Skip to main content
It looks like you're using Internet Explorer 11 or older. This website works best with modern browsers such as the latest versions of Chrome, Firefox, Safari, and Edge. If you continue with this browser, you may see unexpected results.
The Hulbert Taft, Jr. Library
If you have any questions, see
Mr. Padgett, Ms. Taylor, or Mr. Previti
OR email us at
We're here to help!
The History Essay: a Research Guide
A useful step-by-step guide written by Mr. Greg Hawes (2005)
Sample Chicago Style Paper
This resource from the Purdue Online Writing Lab (OWL) shows a sample paper in the Notes and Bibliography format of the Chicago Manual of Style, 17thedition.
Your Research Process
Using this guide effectively
If you need to find a topic, take a look at the first tab, Find a Topic, where we highlight individual library databases that are arranged to help you find a topic that interests you.
Once you have found a broad topic that interests you, start your research with Online Reference Sources where you will find a broad overview of your subject. This will allow you to better understand where the specific information you find later fits in the bigger picture.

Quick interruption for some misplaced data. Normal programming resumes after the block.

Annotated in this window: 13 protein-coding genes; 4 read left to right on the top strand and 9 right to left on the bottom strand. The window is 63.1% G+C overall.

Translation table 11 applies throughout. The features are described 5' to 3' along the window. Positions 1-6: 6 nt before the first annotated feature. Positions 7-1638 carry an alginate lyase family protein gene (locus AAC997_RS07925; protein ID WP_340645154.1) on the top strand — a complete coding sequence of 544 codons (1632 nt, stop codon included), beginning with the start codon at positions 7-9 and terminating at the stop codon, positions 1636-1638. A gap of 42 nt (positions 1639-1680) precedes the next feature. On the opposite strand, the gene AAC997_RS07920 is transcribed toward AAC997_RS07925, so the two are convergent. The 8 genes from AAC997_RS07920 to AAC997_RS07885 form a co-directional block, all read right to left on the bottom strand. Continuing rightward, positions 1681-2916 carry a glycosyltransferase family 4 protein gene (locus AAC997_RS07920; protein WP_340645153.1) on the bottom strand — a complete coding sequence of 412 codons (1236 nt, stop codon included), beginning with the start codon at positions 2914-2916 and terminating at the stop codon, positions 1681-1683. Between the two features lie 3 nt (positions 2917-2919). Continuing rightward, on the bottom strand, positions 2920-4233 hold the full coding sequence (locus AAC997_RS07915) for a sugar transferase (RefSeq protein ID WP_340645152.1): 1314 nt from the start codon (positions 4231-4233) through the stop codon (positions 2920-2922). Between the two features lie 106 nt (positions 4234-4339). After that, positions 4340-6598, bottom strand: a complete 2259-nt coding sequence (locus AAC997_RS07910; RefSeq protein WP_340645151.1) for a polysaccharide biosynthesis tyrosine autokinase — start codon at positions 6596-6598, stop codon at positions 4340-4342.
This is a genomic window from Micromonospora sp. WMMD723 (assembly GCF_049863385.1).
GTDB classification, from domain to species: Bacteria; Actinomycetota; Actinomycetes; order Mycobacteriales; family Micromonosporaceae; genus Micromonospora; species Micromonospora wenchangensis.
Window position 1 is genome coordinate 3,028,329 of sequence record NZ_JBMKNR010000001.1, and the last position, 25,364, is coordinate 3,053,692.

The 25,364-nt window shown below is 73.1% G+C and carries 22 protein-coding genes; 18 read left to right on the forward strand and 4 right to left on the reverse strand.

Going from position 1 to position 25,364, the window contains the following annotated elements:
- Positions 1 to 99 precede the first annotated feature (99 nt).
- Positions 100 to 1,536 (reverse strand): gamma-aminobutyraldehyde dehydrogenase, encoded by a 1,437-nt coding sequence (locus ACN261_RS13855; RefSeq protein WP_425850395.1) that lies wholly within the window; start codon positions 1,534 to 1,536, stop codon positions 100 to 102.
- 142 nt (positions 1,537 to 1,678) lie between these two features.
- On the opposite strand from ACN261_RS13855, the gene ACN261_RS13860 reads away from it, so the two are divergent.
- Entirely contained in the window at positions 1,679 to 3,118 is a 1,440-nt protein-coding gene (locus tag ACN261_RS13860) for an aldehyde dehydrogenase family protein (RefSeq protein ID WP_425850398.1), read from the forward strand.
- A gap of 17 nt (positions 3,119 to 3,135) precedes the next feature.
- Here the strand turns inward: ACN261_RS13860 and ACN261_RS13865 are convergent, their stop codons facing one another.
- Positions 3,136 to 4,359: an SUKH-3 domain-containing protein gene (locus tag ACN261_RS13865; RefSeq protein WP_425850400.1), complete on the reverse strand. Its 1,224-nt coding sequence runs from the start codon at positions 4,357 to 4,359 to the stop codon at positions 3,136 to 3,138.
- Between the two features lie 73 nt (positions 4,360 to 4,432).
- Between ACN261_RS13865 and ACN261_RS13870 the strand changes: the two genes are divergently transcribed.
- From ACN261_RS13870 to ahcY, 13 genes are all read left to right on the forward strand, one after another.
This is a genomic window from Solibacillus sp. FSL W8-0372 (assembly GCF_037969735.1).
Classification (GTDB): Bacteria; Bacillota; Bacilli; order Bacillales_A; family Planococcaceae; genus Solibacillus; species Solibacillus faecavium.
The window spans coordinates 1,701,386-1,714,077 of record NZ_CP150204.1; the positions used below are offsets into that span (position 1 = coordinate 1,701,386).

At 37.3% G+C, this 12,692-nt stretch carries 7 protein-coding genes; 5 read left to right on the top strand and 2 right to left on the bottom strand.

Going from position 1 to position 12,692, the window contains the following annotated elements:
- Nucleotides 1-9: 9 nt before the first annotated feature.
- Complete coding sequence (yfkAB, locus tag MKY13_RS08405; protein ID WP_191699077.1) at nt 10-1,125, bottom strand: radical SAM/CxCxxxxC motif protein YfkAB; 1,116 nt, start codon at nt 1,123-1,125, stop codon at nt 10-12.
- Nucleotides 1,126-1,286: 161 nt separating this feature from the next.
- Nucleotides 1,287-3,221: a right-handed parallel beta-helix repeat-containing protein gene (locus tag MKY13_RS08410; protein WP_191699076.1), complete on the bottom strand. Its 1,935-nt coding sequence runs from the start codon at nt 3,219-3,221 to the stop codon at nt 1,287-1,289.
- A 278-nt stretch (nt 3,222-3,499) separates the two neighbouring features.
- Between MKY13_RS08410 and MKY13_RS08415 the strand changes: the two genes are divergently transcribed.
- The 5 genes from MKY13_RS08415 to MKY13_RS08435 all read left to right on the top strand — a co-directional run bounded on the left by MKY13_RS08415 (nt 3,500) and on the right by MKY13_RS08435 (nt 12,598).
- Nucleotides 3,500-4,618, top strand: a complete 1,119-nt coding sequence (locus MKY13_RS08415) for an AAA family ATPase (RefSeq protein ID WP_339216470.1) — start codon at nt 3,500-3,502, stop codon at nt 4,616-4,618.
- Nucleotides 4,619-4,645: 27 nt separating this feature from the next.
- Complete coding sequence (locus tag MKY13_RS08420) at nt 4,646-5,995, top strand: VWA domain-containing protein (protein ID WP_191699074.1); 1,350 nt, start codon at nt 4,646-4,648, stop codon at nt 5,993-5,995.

Next, dive deep with Books and eBooks, also known as monographs or secondary sources. These ebooks will have more specific information about aspects of your topic. Sometimes there will be an entire book on your specific topic, sometimes you may have to assemble information from multiple monographs. They will generally have a bibliography of resources recommended by the author.
Find and interpret Primary Sources: Primary sources are things produced in the historical time period being studied. These can range from the written word, to artwork, coins, tools, and even everyday household objects. Interpreting primary sources will require the background knowledge gained through your reference and monograph research.
Journal Articles are also secondary sources. They are essentially research papers written by scholars, and are published in academic journals. They will include references to resources the author used to research the topic.
If you are working off-campus you will likely need to sign in via proxy.
This only needs to be done once per session, and will give you access to all the resources and databases you would typically have while on-campus at Taft.
See the graphic below for a reminder of how to log-in:
If you're off-campus and you can't open an article you had found previously in a Taft online subscription database, you need to create a proxy link for the article by copying and pasting the following at the beginning of your article's permanent URL: http://lib2.taftschool.org:2048/login?url=